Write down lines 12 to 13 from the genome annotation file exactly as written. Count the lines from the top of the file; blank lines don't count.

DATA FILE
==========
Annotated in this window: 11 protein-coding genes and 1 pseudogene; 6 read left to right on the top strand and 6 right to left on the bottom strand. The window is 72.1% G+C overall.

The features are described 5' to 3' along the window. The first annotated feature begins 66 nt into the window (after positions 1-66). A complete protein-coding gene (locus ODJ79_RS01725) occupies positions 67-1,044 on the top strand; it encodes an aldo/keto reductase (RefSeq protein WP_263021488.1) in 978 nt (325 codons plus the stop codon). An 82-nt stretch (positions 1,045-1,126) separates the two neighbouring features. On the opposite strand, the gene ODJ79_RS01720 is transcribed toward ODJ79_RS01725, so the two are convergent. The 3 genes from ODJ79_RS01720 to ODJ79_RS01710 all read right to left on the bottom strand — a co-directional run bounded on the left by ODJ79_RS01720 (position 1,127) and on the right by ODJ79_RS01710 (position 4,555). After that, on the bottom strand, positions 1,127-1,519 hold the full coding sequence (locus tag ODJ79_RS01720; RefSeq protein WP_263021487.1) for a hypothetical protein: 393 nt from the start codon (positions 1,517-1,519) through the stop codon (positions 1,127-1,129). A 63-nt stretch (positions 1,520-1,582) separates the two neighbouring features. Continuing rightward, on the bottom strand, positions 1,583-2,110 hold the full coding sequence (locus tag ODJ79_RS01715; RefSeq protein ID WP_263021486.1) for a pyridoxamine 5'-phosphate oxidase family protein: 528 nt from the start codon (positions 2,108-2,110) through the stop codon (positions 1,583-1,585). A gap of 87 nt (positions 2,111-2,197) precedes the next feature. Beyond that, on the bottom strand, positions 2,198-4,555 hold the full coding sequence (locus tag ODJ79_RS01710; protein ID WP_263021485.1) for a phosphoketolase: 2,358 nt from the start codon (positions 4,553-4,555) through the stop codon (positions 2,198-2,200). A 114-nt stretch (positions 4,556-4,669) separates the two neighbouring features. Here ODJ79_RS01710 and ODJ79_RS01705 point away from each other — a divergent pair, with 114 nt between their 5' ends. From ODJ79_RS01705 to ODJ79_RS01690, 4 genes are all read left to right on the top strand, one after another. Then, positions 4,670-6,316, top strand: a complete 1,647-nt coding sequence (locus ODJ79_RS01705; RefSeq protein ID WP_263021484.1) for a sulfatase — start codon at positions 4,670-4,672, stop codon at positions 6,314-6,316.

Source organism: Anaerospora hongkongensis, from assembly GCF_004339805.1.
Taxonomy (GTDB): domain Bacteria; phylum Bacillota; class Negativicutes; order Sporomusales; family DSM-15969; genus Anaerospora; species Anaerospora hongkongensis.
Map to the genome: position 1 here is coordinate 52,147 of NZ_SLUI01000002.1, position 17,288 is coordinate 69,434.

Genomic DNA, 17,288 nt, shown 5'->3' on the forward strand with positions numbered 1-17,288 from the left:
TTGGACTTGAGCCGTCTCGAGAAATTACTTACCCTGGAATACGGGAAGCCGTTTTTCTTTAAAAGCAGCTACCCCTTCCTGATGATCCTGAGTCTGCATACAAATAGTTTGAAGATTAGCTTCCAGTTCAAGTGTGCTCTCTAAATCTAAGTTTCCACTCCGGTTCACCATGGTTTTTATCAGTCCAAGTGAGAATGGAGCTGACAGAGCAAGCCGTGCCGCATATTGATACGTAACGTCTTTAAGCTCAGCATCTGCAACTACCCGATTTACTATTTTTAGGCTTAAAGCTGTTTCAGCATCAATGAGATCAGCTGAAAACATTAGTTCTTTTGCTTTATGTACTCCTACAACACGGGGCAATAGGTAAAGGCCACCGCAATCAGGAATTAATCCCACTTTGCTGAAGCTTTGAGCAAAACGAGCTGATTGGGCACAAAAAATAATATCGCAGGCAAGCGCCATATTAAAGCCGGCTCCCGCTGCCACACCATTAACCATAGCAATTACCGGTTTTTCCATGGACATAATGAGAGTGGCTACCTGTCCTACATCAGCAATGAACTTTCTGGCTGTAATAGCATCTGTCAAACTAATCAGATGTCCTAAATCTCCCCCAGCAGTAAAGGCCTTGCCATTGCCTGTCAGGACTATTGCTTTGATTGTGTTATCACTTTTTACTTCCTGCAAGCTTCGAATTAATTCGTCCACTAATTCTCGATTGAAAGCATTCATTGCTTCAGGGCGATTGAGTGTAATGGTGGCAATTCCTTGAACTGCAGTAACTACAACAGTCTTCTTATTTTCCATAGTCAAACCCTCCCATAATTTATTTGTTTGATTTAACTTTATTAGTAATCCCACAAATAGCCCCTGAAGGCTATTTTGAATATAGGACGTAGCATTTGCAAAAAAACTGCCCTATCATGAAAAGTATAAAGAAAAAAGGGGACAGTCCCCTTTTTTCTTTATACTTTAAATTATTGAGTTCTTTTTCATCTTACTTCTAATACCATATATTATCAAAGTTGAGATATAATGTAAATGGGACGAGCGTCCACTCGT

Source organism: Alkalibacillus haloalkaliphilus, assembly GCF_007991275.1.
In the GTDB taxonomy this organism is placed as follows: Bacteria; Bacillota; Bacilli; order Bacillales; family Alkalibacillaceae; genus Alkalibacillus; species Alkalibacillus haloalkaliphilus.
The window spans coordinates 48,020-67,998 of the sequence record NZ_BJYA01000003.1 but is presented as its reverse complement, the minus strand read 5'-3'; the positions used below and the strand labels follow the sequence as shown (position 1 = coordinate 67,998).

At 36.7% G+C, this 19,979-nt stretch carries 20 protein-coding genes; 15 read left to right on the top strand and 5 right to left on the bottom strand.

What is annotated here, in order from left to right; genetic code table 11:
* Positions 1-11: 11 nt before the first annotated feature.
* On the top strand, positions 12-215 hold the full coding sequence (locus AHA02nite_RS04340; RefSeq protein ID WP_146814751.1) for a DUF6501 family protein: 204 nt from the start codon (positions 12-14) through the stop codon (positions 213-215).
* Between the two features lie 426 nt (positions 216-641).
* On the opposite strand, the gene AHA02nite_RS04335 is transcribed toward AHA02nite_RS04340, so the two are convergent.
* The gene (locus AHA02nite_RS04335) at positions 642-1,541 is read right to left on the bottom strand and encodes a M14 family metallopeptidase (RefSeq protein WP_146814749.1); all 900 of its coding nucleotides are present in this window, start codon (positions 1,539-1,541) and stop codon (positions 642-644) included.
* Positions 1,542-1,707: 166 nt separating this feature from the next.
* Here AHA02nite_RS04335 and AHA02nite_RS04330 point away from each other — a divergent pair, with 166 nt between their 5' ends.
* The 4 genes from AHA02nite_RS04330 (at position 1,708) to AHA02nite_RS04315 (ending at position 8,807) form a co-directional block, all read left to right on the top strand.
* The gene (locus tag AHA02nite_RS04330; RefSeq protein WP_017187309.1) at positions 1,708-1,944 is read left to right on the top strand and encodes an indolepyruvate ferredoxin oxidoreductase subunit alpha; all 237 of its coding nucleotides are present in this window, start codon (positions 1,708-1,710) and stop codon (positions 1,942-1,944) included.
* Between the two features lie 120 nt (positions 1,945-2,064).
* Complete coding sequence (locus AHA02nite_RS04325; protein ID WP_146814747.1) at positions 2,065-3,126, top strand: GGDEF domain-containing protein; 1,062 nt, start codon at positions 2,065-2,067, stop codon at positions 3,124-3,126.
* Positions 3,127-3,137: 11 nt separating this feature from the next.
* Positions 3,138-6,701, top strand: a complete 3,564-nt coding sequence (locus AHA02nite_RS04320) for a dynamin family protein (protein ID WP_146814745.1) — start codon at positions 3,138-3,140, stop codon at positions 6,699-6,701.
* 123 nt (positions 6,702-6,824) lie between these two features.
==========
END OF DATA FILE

What is annotated here, in order from left to right; genetic code table 11:
* Positions 1-11: 11 nt before the first annotated feature.